The ASO will be paid a monthly fixed amount for administrative services only. In this structure, there would be no financial incentive to withhold services.  In response to Rep. Dillon & Sen. Murphy’s questions, Dr. Schaefer stated that final ASO payment would be negotiated between the VOI and the DSS & DCF.  It is expected the contract amount will be in the single digits (million).  The contract amount will include the direct costs of providing the scope of administrative services plus the potential for a 7.5% profit (7.5% of the administrative fee) for the vendor.  The ASO’s administrative performance determines the profit amount in that a positive performance would result in financial reward (profit) while a poor performance would result in a loss of the profit percentage as well as potential additional financial sanctions.  Sen. Murphy noted that it is the legislature’s responsibility as policy makers to understand and evaluate where dollars are spent on administration and services.


Program Funding

Sen. Murphy requested information on the amount of dollars that will be available for the carve-out of BH services.  While recognizing that this is part of the negotiations with the DSS and the MCOs, the Senator asked if there is a certain threshold that is being considered within the MCO capitated rates.  Sen. Murphy stated this is a key concept for the restructuring going forward.  It is important to know available program funding upfront before further defining this complex system of care.  Insufficient dollars could lead to revisiting the whole process. 


Discussion points:

ü       Dr. Schaefer stated questions related to the budget for BH under the carve-out might best be considered after the release of the Governor’s budget, February 9th.   The DSS has information from Mercer, the actuarial consultant, on BH spending although there are some grey areas.  Mr. Walter asked if the Mercer data could be shared with he Committee.  Dr. Schaefer stated this is the starting point of DSS/MCO negotiations and cannot be disclosed at this time. Rep. Dillon asked that the method be transparent.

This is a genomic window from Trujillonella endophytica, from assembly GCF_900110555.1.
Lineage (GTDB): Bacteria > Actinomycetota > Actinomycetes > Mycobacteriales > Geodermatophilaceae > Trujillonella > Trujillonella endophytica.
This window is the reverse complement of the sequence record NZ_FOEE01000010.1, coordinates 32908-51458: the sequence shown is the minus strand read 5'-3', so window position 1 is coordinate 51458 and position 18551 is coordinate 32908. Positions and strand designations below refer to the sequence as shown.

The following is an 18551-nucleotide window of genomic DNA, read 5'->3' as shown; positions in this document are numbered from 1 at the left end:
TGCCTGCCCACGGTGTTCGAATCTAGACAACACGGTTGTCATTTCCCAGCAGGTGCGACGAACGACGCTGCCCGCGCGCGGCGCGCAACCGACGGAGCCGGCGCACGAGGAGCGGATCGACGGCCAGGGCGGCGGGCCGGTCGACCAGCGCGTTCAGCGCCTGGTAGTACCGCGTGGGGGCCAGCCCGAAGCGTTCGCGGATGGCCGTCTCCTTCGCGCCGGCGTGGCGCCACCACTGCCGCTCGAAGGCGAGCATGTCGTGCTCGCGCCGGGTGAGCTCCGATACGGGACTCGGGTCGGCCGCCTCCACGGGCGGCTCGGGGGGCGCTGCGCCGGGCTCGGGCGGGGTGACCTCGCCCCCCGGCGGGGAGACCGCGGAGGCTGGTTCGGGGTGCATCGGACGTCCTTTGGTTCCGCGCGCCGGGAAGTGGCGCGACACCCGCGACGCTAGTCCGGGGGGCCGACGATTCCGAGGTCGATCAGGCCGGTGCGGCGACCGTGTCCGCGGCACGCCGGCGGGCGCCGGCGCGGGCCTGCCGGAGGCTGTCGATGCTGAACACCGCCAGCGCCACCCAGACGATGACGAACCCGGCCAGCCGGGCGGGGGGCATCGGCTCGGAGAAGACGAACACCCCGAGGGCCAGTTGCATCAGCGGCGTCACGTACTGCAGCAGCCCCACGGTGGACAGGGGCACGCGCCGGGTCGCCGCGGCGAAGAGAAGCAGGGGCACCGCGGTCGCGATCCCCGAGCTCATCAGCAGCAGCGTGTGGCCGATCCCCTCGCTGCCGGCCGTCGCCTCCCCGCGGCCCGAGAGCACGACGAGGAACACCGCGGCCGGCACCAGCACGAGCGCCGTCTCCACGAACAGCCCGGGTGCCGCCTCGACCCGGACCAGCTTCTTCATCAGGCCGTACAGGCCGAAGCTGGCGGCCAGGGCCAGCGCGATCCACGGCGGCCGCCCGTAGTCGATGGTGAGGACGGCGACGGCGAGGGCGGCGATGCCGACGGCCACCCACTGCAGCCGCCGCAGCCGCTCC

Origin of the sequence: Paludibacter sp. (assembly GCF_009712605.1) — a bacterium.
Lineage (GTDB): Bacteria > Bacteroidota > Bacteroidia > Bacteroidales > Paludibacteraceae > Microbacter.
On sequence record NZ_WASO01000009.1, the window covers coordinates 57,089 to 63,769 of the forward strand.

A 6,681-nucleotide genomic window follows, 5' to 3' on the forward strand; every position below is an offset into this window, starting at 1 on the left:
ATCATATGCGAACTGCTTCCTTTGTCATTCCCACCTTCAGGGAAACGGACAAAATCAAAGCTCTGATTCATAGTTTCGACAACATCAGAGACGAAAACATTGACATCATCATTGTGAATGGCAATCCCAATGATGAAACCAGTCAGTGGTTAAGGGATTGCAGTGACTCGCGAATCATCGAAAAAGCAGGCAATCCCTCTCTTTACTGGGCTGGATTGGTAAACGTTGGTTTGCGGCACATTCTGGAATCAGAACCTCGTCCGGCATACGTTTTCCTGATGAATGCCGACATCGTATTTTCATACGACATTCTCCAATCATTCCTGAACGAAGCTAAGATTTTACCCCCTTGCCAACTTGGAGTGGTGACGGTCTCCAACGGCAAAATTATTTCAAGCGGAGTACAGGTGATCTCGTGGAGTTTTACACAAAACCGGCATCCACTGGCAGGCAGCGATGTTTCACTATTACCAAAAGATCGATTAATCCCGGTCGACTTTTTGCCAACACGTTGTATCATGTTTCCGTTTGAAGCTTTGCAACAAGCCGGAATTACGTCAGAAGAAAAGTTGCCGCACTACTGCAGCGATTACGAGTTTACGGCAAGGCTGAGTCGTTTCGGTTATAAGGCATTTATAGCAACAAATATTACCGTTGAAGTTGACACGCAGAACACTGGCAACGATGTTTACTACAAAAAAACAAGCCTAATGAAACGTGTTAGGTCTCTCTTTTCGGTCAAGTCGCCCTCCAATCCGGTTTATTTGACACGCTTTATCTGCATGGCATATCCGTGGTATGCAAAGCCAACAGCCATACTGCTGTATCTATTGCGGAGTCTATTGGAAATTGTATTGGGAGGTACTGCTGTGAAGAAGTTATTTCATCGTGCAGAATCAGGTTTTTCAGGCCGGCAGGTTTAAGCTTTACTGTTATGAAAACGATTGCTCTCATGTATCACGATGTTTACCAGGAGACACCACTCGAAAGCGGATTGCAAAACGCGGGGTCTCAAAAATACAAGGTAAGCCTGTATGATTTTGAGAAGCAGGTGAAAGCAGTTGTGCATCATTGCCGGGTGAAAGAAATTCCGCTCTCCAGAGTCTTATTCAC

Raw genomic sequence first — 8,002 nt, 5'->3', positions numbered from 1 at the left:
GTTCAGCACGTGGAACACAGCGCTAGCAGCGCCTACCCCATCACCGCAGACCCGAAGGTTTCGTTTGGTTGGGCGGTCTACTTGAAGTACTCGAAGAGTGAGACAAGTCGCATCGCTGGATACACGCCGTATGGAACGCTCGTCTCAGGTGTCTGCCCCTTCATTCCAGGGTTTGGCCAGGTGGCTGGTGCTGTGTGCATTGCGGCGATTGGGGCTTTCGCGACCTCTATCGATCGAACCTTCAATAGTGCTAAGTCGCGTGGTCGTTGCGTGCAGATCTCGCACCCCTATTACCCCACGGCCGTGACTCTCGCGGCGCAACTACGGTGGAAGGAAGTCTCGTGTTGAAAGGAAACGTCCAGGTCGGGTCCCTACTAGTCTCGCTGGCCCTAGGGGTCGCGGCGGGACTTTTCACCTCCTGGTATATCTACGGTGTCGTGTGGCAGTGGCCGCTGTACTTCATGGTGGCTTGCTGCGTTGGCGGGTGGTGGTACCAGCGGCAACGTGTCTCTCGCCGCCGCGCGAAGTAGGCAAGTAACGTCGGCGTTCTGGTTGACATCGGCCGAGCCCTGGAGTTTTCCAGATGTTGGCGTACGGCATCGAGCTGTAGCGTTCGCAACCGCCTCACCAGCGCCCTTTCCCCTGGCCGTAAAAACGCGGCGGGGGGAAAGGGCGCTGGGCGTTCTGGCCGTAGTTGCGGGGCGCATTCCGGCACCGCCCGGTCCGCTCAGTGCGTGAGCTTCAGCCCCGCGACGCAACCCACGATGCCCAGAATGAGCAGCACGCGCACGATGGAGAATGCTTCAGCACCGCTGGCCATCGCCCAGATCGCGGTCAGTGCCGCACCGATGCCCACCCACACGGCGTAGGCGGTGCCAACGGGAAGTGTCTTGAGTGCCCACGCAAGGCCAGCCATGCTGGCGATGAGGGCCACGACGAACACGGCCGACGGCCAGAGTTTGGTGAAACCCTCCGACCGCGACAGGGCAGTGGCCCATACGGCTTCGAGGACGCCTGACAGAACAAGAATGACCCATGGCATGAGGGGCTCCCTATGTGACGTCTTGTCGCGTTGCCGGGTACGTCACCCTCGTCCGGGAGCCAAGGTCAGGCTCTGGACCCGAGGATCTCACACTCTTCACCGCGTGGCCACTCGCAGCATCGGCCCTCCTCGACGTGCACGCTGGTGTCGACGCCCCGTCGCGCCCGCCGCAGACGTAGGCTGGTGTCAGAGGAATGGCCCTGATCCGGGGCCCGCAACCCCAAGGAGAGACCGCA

ü       Dr. Gammon asked if there are contingency plans if the system should be under-funded.  Dr. Schaefer stated that if funding were inadequate for the restructured BH system, the agencies would pursue appropriate funding levels; however aggressive service management under this system is not an option to deal with financial issues.


ü        Mr. Gedge asked what the timing of the DSS/MCO negotiations are with other negotiations that involve the overall MCO rates and other service carve-outs.  The DSS and MCOs are currently negotiating the contract extension beyond Jan. 31, 2005.  Dr. Schaefer stated he could not say when the final MCO rates and BH carve-out negotiations would be final.  The proposed pharmacy carve-out has been eliminated; the dental carve-out status is still being discussed (at the Jan. 21, 2005 MMCC meeting it was announced that there will be no carve-out of dental services).


ü       Rep. Sayers asked about the time period for the contract; Dr. Schaefer stated the contract is for 3 years with two, 1-year extensions. He believes that the contract has mechanisms to allow the State to either assume critical functions or terminate the contract if there are serious deficiencies in the ASO performance but Dr. Schaefer will check into this further and share these provisions with the Committee.